and  starting a designated driver program (DDP) Avoiding conflict and violence  removal of glasses.  Support staff with (written house policy. staff meetings. excellent customer service.  offering to include the cost of mini-buses as part of the costs of a function.  staff offering to call a taxi.  well trained staff. keenly priced food. these staff should vet underage persons  ready availability of attractive. variety of spaces and activities  adequate seating arrangements  . Consider safe transport options  staff offering to call a friend or family member of a customer. containers and litter regularly. an incident log and reviewing particular incidents).  adequate numbers of licensed crowd controllers (hosts)  adequate toilet facilities  video camera surveillance in large bars and clubs  a good ratio between the men and women attending the premises  non-aggressive staff monitoring the door. low alcohol and non-alcoholic drinks.  making a phone available and the phone numbers of taxi companies.Lesson 4: Serving Alcoholic and Non-Alcoholic Beverages 4.7 Management Responsibilities in Beverage Staff Training Management must clearly state their expectation of staff and give them the authority to make decisions.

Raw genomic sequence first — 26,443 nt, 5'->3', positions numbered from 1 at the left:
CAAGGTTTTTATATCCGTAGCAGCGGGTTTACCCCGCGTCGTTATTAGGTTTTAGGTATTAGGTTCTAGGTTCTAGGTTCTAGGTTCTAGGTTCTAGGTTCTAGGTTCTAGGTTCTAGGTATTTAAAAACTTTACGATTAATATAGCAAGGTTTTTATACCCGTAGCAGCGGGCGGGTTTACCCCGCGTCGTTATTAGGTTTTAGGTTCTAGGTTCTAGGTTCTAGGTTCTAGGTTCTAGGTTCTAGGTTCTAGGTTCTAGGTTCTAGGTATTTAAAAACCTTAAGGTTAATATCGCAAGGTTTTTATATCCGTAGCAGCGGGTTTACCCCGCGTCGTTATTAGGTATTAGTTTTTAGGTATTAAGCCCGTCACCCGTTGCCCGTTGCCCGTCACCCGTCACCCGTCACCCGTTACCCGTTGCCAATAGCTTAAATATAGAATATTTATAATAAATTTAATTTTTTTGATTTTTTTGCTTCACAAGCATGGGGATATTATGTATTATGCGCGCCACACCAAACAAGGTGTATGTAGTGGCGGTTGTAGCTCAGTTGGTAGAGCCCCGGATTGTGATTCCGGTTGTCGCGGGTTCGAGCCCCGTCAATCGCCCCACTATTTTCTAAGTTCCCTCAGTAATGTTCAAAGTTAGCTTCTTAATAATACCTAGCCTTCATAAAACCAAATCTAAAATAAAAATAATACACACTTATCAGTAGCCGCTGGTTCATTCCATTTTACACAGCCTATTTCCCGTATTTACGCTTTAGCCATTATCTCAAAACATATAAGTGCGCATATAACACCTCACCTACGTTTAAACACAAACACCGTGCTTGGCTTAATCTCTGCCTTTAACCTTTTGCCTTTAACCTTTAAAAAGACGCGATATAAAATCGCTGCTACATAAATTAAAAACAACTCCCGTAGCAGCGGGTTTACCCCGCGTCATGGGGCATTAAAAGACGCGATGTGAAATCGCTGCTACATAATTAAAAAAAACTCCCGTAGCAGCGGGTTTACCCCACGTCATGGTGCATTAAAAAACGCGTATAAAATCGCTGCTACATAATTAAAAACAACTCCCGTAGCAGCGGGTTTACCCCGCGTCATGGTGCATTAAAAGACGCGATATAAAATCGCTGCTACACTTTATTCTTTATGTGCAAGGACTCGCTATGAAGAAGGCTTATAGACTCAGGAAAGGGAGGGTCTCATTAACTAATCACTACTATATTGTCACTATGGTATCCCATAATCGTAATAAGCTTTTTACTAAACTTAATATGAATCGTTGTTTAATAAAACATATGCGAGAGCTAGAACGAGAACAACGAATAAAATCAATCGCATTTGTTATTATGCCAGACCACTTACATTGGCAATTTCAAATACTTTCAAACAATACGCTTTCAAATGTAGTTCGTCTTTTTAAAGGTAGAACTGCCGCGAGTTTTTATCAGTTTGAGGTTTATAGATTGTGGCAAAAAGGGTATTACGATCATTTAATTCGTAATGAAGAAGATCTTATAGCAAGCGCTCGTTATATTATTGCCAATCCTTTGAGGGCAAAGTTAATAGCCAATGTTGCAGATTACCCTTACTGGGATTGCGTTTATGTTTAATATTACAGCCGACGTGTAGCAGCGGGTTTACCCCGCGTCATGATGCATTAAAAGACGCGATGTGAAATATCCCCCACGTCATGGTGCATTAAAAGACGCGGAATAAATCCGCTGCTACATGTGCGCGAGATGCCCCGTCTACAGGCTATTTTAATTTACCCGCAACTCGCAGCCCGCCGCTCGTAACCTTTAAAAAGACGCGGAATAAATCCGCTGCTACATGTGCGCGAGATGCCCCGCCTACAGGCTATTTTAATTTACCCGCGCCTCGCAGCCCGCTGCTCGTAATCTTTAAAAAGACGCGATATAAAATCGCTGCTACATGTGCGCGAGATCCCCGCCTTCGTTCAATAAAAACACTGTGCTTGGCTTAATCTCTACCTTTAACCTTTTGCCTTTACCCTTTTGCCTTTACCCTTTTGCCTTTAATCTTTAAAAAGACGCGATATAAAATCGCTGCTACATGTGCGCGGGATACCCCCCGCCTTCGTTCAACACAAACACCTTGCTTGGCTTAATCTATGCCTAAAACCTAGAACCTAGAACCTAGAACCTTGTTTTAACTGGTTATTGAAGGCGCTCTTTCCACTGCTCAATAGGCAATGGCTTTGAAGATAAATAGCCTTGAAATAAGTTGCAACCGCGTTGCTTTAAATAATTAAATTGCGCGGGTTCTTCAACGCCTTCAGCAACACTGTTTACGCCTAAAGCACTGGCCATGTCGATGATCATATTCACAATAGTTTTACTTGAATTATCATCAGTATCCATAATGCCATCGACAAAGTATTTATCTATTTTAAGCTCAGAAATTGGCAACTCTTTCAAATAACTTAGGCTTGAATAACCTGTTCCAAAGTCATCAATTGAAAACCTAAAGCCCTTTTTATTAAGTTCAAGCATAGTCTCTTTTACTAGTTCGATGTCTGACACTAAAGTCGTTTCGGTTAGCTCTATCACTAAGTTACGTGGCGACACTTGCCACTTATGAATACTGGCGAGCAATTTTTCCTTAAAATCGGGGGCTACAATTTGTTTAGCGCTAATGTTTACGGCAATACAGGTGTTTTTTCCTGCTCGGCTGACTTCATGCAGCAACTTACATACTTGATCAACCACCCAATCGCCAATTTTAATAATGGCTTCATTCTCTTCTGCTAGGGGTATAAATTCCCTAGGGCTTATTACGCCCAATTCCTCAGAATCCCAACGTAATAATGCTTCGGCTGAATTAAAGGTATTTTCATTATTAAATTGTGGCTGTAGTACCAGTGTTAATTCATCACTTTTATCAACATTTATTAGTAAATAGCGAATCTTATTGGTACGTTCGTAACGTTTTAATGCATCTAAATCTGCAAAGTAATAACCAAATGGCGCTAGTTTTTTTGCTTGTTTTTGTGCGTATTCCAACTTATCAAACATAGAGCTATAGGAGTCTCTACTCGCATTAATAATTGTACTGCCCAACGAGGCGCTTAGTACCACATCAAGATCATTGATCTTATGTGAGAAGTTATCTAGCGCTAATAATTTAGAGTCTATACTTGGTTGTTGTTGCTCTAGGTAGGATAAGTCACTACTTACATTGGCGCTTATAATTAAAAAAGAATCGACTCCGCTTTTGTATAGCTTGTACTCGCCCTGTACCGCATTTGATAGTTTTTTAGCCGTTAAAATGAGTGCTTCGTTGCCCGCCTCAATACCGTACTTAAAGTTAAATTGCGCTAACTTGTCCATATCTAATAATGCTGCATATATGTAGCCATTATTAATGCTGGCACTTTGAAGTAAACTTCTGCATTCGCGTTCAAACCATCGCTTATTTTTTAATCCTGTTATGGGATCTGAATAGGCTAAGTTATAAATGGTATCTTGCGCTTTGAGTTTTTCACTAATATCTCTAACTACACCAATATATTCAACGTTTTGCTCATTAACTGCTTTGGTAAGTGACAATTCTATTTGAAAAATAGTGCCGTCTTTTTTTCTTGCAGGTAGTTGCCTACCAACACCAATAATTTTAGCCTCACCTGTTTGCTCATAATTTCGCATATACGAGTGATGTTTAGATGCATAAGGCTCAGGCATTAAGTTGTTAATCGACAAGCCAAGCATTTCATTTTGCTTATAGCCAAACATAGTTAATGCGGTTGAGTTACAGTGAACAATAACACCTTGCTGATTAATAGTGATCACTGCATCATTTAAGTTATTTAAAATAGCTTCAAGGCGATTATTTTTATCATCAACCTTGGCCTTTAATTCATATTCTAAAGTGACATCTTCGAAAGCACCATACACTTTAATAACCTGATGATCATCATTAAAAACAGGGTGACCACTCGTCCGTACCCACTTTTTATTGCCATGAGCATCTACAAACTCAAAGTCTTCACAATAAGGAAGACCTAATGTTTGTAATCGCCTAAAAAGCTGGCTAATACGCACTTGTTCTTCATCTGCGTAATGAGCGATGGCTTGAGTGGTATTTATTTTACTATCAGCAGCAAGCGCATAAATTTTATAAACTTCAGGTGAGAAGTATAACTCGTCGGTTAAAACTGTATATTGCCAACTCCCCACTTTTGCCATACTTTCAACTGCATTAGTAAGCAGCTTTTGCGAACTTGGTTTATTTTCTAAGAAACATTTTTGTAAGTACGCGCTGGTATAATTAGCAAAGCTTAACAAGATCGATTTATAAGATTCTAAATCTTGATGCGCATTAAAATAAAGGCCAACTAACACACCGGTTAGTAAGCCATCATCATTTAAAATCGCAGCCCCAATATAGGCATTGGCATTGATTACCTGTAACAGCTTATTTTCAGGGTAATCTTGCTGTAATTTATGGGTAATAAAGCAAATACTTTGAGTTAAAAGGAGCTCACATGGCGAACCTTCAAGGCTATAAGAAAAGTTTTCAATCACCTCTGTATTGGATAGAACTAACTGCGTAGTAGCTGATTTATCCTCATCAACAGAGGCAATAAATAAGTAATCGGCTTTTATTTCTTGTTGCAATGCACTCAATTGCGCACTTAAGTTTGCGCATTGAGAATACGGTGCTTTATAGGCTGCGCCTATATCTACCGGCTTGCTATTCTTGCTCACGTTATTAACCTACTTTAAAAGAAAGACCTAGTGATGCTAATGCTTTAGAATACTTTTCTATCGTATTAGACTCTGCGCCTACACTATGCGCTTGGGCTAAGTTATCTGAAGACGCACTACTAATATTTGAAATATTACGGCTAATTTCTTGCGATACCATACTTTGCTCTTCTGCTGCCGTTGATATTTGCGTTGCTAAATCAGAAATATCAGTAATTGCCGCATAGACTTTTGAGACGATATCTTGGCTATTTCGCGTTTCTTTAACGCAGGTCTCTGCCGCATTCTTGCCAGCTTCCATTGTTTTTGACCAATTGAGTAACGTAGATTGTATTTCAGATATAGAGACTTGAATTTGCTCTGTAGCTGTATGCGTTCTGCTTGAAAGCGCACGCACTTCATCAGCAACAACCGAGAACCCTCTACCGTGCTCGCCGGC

boisterous. bumping into furniture. hearing. spilling drinks and difficulty in picking up change. potato skins).  A lack of judgment. careless with their money. physical or mental strength.  Clumsiness. . slurred speech. recent news.  Keep track of how many drinks are being consumed and in what time frame. animated. sudden quietness. argumentative. listed below are some of the most signs to help you in your decision making process. becoming clumsy. These signs much not considered in isolation of each other because rash decisions can also cause you major problems. erratic. so how do we identify over consumption.Lesson 4: Serving Alcoholic and Non-Alcoholic Beverages 4.  Suggest selling food (especially high protein food such as fried cheese. entertaining.  A noticeable change in your customer’s behavior . Techniques to identifying guest intoxication  Some people are very clever at hiding intoxication. irrational or repeated statements. guests drinking fast).e. obnoxious. losing muscular control. a person with disability might display some of the signs below.  Loss of co-ordination. boasts about their financial situation. mean. annoying customers.8 Preventing Guest Intoxication and Identifying Over Consumption Strategies to prevent guest intoxication  Notify management of potential problems (i. drinking faster.  The smell of alcohol (an important indication). ‘conquests’.  Promote healthy non and low alcoholic drinks / events – attractive signage and price incentives are useful. complaining about drink prices. ask details that would be a good test of mental alertness (i. or becomes detached. sports events).  Bar staff can influence a customer’s decision regarding drinks so try to avoid unacceptable serving practices. delays in responding to questions and paying attention. becoming drowsy (heavy eyelids). making silly. difficulty in walking straight. brooding. using bad language.e.  Engage you guests in conversations. becoming loud (heightened voice volume). swaying and staggering.  Decreased alertness. over friendly to strangers wants to converse or buy them a drink. concentration and focus ‘glazed eyes’.